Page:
What is stagflation? Meaning of the economic term

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The Bank of England has hiked interest rates and predicted a UK recession as the country battles record inflation that has sparked a cost of living crisis

The twin economic pressures of recession and high inflation have led to fears that the UK may be on the way to a period of ‘stagflation’ – something the country has not faced since the 1970s.

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But what exactly does this term mean, why is it bad – and how can it be solved?

Bank of England Governor Andrew Bailey has warned the UK is headed for recession (Image: Getty Images)

What is stagflation?

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Stagflation is an economic term used to describe a period of high inflation, relatively high unemployment and low demand for products.

It doesn’t necessarily happen in that order.

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Stagflation was a major problem for the UK in the 1970s, but think tank National Institute of Economic and Social Research (NIESR) has warned it could be back on track.

In his latest UK Economic Outlook reportit forecasts that GDP growth will slow from 3.5% in 2022 and 0.5% in 2023, while unemployment will rise to over 5% – currently 3.8%.

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It also forecast a further rise in inflation and a 2.5% fall in real consumer purchasing power.

Currently, the UK already sees high inflation – 9.4% in June 2022 – while the Bank of England forecasts a recession is imminent from the last quarter of 2022.

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Consumers already have reduced purchasing power due to high inflation (Image: Getty Images)

What causes stagflation?

A sudden shock in the supply of goods can lead to a rapid rise in prices.

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This has been seen since the start of the energy crisis in autumn 2021, when a gas shortage caused wholesale prices to skyrocket and many UK suppliers struggled to break even.

There are other examples elsewhere where the slowdown in manufacturing is more acute, where production has increased only modestly over the last 12 months due to severe supply chain disruptions and slowing demand.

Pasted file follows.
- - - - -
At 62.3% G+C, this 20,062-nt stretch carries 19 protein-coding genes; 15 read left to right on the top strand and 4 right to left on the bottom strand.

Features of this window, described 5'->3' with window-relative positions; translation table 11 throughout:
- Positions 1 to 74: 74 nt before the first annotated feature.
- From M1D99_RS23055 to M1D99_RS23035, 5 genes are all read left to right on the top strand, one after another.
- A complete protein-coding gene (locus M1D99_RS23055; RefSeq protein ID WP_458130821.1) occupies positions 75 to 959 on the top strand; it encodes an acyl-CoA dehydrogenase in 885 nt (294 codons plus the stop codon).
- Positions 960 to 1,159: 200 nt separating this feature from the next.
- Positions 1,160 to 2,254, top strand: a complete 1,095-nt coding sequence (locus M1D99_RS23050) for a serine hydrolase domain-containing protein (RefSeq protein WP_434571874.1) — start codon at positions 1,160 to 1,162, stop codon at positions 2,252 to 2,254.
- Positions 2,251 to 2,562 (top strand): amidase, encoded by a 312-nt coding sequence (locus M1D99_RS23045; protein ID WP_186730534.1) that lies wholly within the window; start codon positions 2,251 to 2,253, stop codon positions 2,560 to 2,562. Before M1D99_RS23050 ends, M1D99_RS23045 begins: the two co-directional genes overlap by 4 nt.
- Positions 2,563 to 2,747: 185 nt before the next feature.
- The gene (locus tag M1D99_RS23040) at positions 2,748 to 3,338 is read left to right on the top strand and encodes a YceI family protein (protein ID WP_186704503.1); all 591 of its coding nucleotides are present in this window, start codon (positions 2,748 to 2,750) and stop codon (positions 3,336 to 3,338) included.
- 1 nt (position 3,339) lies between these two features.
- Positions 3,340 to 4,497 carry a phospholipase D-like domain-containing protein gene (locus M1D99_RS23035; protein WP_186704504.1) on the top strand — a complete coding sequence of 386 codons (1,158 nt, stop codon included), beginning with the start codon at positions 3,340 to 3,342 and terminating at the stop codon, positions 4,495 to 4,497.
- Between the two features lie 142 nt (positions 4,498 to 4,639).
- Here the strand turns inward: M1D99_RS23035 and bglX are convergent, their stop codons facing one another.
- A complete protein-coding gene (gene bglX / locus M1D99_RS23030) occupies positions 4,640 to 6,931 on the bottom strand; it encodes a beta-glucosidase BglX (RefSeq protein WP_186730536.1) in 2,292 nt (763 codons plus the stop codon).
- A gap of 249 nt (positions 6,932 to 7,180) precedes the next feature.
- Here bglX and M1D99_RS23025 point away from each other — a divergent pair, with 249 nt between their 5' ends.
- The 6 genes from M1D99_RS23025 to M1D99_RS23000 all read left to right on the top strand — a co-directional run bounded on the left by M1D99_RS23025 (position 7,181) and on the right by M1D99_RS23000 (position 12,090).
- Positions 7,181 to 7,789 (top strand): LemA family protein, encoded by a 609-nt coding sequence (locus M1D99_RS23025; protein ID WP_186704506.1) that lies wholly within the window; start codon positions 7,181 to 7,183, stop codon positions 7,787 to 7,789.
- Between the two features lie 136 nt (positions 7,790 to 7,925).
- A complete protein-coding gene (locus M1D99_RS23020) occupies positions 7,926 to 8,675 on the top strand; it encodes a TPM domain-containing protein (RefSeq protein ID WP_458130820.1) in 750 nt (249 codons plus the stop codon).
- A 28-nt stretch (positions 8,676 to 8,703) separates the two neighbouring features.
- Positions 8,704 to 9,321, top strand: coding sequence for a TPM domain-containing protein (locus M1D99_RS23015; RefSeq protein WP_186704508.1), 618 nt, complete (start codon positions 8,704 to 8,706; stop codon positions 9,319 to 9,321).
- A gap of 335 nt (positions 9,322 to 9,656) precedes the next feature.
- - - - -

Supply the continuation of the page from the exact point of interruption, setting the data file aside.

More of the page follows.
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A recession could see UK companies go bust (Picture: Getty Images)

Why is stagflation bad?

Stagflation is a period when demand for products is disrupted, high inflation and higher unemployment.

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Ultimately – when the economy slows, demand falls and more people become unemployed – the private sector is less willing or unable to invest in the UK economy and the government cannot generate as much money from taxes.

Less revenue for government means public spending could be reduced – leading to cuts in public services and public sector wages, as well as a lack of fiscal space to raise the cost of living.

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This leaves the UK’s next prime minister – either Liz Truss or Rishi Sunak – with tough decisions to make on how to get the economy back on track.

For example, high inflation and weak demand have caused the Purchasing Managers’ Index (PMI) – a measure of confidence in manufacturing – to fall to a 25-month low of 52.1 in July 2022.

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“Increasing market uncertainty, the cost-of-living crisis, war in Ukraine, ongoing supply concerns and inflationary pressures are simultaneously weighing on demand for goods, while ongoing post-Brexit issues and the slowdown in the global economy are hampering exports,” said Rob Dobson, director at S&P Global Market Intelligence – a financial analysis company.

“As the Bank of England continues to hike interest rates to fight inflation, there are downside risks to the outlook. Against this background, the persistently low level of optimism among manufacturers is not surprising.”

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However, Mr Dobson added that there was a silver lining as inflation and supply chain disruption appear to have peaked.

How can stagflation be solved?

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Once stagflation sets in, it can be difficult to stop, as policymakers must reduce inflation and unemployment at the same time.

It is assumed that a long-term reduction in inflation usually leads to an increase in unemployment in the short-term. Likewise, a short-term reduction in unemployment increases inflation in the long-term.

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In its report, NIESR called on the government to tackle the problem by introducing more targeted support for vulnerable households, increasing public sector wages and lowering trade barriers with Britain’s biggest trading partner – the EU.

On the latter front, she warned against provoking a trade war with the EU over the Northern Ireland Protocol.

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